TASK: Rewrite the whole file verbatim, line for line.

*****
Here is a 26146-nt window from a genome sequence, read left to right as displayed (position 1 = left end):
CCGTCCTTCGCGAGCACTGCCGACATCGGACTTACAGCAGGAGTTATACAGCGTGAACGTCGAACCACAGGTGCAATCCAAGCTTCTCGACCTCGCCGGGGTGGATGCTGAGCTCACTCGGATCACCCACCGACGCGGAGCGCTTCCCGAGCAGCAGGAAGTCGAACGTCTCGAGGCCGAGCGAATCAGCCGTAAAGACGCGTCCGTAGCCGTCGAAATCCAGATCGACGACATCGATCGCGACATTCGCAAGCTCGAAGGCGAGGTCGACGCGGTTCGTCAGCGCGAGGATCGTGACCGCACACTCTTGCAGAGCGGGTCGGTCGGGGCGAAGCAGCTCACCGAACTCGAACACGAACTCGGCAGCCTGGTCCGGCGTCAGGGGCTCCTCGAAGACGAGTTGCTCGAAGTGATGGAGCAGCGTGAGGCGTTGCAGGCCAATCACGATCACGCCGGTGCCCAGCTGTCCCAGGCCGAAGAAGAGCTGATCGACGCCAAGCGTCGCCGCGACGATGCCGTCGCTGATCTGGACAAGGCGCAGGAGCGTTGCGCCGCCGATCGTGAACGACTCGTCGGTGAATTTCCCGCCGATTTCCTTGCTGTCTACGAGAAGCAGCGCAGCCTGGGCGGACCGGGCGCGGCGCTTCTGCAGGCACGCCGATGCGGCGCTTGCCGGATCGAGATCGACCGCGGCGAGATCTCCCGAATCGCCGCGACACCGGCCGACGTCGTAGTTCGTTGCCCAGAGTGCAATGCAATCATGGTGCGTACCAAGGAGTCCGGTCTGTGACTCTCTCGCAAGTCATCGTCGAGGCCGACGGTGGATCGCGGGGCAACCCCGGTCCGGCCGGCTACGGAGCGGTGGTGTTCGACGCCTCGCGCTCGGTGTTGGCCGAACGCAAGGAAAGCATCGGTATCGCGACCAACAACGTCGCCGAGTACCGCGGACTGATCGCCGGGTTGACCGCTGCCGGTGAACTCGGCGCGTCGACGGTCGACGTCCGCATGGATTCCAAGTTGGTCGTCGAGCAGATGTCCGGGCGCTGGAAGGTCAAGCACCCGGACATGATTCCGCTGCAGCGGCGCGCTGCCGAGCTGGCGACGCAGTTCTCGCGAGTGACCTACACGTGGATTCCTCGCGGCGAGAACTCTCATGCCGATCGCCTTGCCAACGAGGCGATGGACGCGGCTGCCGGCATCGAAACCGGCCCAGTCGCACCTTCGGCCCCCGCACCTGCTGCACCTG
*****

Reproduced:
Here is a 26146-nt window from a genome sequence, read left to right as displayed (position 1 = left end):
CCGTCCTTCGCGAGCACTGCCGACATCGGACTTACAGCAGGAGTTATACAGCGTGAACGTCGAACCACAGGTGCAATCCAAGCTTCTCGACCTCGCCGGGGTGGATGCTGAGCTCACTCGGATCACCCACCGACGCGGAGCGCTTCCCGAGCAGCAGGAAGTCGAACGTCTCGAGGCCGAGCGAATCAGCCGTAAAGACGCGTCCGTAGCCGTCGAAATCCAGATCGACGACATCGATCGCGACATTCGCAAGCTCGAAGGCGAGGTCGACGCGGTTCGTCAGCGCGAGGATCGTGACCGCACACTCTTGCAGAGCGGGTCGGTCGGGGCGAAGCAGCTCACCGAACTCGAACACGAACTCGGCAGCCTGGTCCGGCGTCAGGGGCTCCTCGAAGACGAGTTGCTCGAAGTGATGGAGCAGCGTGAGGCGTTGCAGGCCAATCACGATCACGCCGGTGCCCAGCTGTCCCAGGCCGAAGAAGAGCTGATCGACGCCAAGCGTCGCCGCGACGATGCCGTCGCTGATCTGGACAAGGCGCAGGAGCGTTGCGCCGCCGATCGTGAACGACTCGTCGGTGAATTTCCCGCCGATTTCCTTGCTGTCTACGAGAAGCAGCGCAGCCTGGGCGGACCGGGCGCGGCGCTTCTGCAGGCACGCCGATGCGGCGCTTGCCGGATCGAGATCGACCGCGGCGAGATCTCCCGAATCGCCGCGACACCGGCCGACGTCGTAGTTCGTTGCCCAGAGTGCAATGCAATCATGGTGCGTACCAAGGAGTCCGGTCTGTGACTCTCTCGCAAGTCATCGTCGAGGCCGACGGTGGATCGCGGGGCAACCCCGGTCCGGCCGGCTACGGAGCGGTGGTGTTCGACGCCTCGCGCTCGGTGTTGGCCGAACGCAAGGAAAGCATCGGTATCGCGACCAACAACGTCGCCGAGTACCGCGGACTGATCGCCGGGTTGACCGCTGCCGGTGAACTCGGCGCGTCGACGGTCGACGTCCGCATGGATTCCAAGTTGGTCGTCGAGCAGATGTCCGGGCGCTGGAAGGTCAAGCACCCGGACATGATTCCGCTGCAGCGGCGCGCTGCCGAGCTGGCGACGCAGTTCTCGCGAGTGACCTACACGTGGATTCCTCGCGGCGAGAACTCTCATGCCGATCGCCTTGCCAACGAGGCGATGGACGCGGCTGCCGGCATCGAAACCGGCCCAGTCGCACCTTCGGCCCCCGCACCTGCTGCACCTG